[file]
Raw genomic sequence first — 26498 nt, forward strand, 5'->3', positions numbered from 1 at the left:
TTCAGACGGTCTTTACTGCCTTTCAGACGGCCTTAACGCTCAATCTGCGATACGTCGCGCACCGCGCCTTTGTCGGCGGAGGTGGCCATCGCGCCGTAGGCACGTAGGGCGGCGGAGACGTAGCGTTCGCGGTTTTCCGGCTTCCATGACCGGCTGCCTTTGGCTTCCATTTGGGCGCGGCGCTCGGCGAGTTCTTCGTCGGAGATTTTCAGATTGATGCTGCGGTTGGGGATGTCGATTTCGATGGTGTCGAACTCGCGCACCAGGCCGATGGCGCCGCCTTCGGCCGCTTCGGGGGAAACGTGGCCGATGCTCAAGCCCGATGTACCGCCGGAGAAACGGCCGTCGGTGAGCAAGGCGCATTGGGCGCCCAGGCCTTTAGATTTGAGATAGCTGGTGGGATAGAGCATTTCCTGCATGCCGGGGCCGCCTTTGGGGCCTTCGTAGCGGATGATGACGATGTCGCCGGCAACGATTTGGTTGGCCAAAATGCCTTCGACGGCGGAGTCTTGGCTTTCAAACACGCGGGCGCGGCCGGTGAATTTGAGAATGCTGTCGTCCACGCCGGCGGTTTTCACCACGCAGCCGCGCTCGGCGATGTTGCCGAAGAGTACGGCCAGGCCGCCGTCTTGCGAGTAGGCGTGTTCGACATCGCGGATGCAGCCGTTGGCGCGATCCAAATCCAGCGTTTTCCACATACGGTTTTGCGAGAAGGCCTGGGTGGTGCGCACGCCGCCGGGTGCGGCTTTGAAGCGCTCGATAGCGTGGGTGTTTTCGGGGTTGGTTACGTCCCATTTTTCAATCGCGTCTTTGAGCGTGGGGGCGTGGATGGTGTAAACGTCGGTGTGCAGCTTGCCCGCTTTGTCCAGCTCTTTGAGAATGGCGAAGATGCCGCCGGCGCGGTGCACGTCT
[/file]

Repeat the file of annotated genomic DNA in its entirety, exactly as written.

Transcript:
Raw genomic sequence first — 26498 nt, forward strand, 5'->3', positions numbered from 1 at the left:
TTCAGACGGTCTTTACTGCCTTTCAGACGGCCTTAACGCTCAATCTGCGATACGTCGCGCACCGCGCCTTTGTCGGCGGAGGTGGCCATCGCGCCGTAGGCACGTAGGGCGGCGGAGACGTAGCGTTCGCGGTTTTCCGGCTTCCATGACCGGCTGCCTTTGGCTTCCATTTGGGCGCGGCGCTCGGCGAGTTCTTCGTCGGAGATTTTCAGATTGATGCTGCGGTTGGGGATGTCGATTTCGATGGTGTCGAACTCGCGCACCAGGCCGATGGCGCCGCCTTCGGCCGCTTCGGGGGAAACGTGGCCGATGCTCAAGCCCGATGTACCGCCGGAGAAACGGCCGTCGGTGAGCAAGGCGCATTGGGCGCCCAGGCCTTTAGATTTGAGATAGCTGGTGGGATAGAGCATTTCCTGCATGCCGGGGCCGCCTTTGGGGCCTTCGTAGCGGATGATGACGATGTCGCCGGCAACGATTTGGTTGGCCAAAATGCCTTCGACGGCGGAGTCTTGGCTTTCAAACACGCGGGCGCGGCCGGTGAATTTGAGAATGCTGTCGTCCACGCCGGCGGTTTTCACCACGCAGCCGCGCTCGGCGATGTTGCCGAAGAGTACGGCCAGGCCGCCGTCTTGCGAGTAGGCGTGTTCGACATCGCGGATGCAGCCGTTGGCGCGATCCAAATCCAGCGTTTTCCACATACGGTTTTGCGAGAAGGCCTGGGTGGTGCGCACGCCGCCGGGTGCGGCTTTGAAGCGCTCGATAGCGTGGGTGTTTTCGGGGTTGGTTACGTCCCATTTTTCAATCGCGTCTTTGAGCGTGGGGGCGTGGATGGTGTAAACGTCGGTGTGCAGCTTGCCCGCTTTGTCCAGCTCTTTGAGAATGGCGAAGATGCCGCCGGCGCGGTGCACGTCT